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The Amazing Seashell Temple in Taiwan

In the hills near San Chih, northern Taiwan, lies the Seashell Temple, one of the most amazing architectural works in the world.

I’m sure many of you have seen photos of it before, it’s almost on every spam photo site on the internet, sometimes listed as being in Bagkok or Taiwan, but I thought it deserved a spot among the oddities on Oddity Central.Almost completely covered with seashells and pieces of coral, Pei Khe Miao (as its known by the Chinese) takes your breath away the minute you lay eyes on it.

Unfortunately there isn’t a lot of genuine information concerning the Seashell Temple and I don’t want to make stuff up, so for now you’ll just have to settle for some photos and a video.

Photos via Awesome Asia

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Berkeley Pit – A Toxic Tourist Attraction

That’s right, Berkeley Pit is one of the few places in the world where you have to pay to look at a giant pool of toxic waste.

Located in Butte, Montana, Berkeley Pit is a former open-pit copper mind turned weird tourist attraction. It’s one mile long over half a mile wide and 1780 feet deep, 900 of which are full of extremely toxic water. On the surface, the poison looks a lot like blood and is so saturated with copper, miners were able to harvest the metal directly from the water. From 13 million gallons of water, 400,000 pounds of copper were produced.

The acidic water includes chemicals like arsenic, cadmium, zinc or sulfuric acid and, if you were to drink some, it would corrode through your digestive system before getting a chance to poison you. In 1995 a flock of migrating geese landed on Berkeley Pit and never took flight again. A total of 342 carcasses were recovered. Since the incident a bird watch program was implemented.

But, interestingly enough, good things can come out of toxic waste. Scientists have discovered new types of bacteria that have adapted to the harsh conditions of Berkeley Pit, by producing highly toxic compounds that improve survivability. These chemicals have proven very resilient to cancer and further research is currently ongoing.

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The Ideal Palace

Le Palais Ideal is one of the most popular examples of naive art architecture, built by Ferdinand Cheval, a French Postman, over a period of 33 years.

Cheval began building his Ideal Palace in April 1879. While he was on the job, the postman tripped over a stone and was impressed by its unusual shape. Inspired by the stone, he returned the following day and started gathering more rocks and putting them in his pockets. Over time he began carrying them in baskets and then, in a wheelbarrow.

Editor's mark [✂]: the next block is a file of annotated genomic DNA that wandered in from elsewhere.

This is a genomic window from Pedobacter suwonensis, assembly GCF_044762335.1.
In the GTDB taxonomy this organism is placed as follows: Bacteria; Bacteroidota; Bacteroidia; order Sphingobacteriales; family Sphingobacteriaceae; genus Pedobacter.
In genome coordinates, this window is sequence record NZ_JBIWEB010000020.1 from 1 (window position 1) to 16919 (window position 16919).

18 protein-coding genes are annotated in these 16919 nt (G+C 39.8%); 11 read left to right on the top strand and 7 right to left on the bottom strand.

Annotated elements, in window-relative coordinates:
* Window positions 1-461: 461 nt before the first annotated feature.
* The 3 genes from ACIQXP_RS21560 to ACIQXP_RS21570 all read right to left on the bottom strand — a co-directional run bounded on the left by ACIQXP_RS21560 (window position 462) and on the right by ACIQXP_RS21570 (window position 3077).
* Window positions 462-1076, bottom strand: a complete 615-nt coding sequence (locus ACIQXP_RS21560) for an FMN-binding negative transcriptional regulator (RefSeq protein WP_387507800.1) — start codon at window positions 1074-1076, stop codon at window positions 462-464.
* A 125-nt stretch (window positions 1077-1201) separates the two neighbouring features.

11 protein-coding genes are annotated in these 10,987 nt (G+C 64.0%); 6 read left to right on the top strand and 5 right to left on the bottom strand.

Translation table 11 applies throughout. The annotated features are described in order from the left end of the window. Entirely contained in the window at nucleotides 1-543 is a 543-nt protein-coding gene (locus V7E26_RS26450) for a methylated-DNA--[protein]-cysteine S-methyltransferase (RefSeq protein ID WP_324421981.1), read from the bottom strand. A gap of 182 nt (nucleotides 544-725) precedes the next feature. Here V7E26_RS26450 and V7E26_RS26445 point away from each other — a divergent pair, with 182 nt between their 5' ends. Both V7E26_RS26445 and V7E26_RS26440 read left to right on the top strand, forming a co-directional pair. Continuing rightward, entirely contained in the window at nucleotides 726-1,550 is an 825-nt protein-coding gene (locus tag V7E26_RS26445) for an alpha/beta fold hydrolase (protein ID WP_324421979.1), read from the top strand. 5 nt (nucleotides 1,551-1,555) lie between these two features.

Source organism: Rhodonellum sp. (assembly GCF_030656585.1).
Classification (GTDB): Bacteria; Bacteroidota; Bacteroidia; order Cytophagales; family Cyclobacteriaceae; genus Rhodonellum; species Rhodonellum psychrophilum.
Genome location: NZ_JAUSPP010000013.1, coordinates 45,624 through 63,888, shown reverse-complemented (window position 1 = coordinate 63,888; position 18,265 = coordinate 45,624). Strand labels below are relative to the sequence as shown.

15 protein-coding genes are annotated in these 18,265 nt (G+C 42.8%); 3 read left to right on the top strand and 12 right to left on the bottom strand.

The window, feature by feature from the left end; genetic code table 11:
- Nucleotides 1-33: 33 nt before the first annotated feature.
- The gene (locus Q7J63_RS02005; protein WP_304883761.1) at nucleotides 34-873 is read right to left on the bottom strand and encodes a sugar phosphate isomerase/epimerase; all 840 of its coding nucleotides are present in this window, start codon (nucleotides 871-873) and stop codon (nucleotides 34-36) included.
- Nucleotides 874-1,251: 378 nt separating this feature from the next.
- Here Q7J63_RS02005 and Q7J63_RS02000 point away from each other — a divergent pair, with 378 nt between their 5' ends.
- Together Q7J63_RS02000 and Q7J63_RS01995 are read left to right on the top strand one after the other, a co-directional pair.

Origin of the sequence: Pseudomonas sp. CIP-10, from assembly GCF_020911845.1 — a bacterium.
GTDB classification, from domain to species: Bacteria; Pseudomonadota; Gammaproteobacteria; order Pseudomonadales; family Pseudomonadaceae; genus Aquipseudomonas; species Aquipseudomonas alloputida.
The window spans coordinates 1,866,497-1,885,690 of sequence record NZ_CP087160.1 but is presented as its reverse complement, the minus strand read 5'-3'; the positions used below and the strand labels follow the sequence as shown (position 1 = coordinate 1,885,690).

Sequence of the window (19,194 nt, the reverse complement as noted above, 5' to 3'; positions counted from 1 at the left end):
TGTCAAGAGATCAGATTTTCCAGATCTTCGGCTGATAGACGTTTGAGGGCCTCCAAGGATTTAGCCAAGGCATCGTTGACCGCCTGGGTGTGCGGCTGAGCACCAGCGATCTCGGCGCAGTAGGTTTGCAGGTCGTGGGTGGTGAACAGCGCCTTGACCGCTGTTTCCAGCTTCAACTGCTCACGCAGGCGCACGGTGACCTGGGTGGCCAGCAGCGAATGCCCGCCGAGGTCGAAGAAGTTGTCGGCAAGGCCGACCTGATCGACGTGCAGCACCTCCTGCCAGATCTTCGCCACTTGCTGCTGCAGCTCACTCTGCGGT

With no architectural skills whatsoever, Ferdinand Cheval managed to build his Ideal Palace, combining several styles and using the Bible and Hingu mythology as inspiration. He spent 20 years on the outer walls alone, binding the stones together with lime, mortar and cement and decorating them with all sorts of chapel and temple models.

Cheval wanted to be buried in his Palais Ideal, but French law didn’t allow it. So he spent the last years of his life building himself an intricate mausoleum, in the cemetery of Hauterives. His palace was recognized as a masterpiece and is now a cultural landmark and one of France’s popular tourist attractions.

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The Marble Caves of Rio Tranquilo

Located in the Coyhaique province, Chile, the Marble Caves are some of the most impressive attractions of Patagonia.

Las Cavernas de Marmol, as the Spanish call them were created by the clear waters of Rio Tranquilo that dug into a giant limestone peninsula, creating an impressive labyrinth of caves. The peninsula is known as the Marble Cathedral and can be reached by boat, during a guided tour.

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Ball’s Pyramid – Mountain in the Ocean

Located 20 km southeast of Lord Howe Island, in the Pacific Ocean, Ball’s Pyramid rises 562 meters above the waters.

Ball’s Pyramid is all that remains from a shield volcano that was formed 7 million years ago and is the tallest volcanic stack in the world. It was discovered in 1788, by Lieutenant Henry Ball, but no one was able to climb to its summit until 1965.  In 1982 climbing was banned and soon after all access to the island was restricted. Nowadays, the policy has changed and climbing is allowed, but only under strict conditions.

In 2001 researchers found a small population of Lord Howe Island stick insects, a species thought to have been eradicated by the black rats that were introduced on Howe Island. The 24 rare inhabitants found on Ball’s Pyramid are now being bred in captivity, in hopes of reviving the species.

Photos via Snegopad

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Jellyfish lake

Before you go laying the “this is photoshoped” line on me, do a little search on the web and convince yourself it is real. It’s actually one of the most well-known diving places in the world, set in Palau. Actually if any of you watched Survivor Palau, you might remember this as one of the sights.

Jellyfish Lake was once connected to the waters of the Pacific ocean, but is now completely isolated. The large population of jellyfish living here was believed to be missing those stinging cells, also known as nemastocysts, but it turns out they do have them, only they’re really tiny. That’s why it’s perfectly ok for people to swim so close to the jellyfish, our tissue doesn’t feel the sting.

This is definitely one of the “must-go before I die” places, right up there with Devil’s Pool and Morning Glory Pool!

Photo: tata_aka_T/Flickr

Photo: Shinji/Flickr

 

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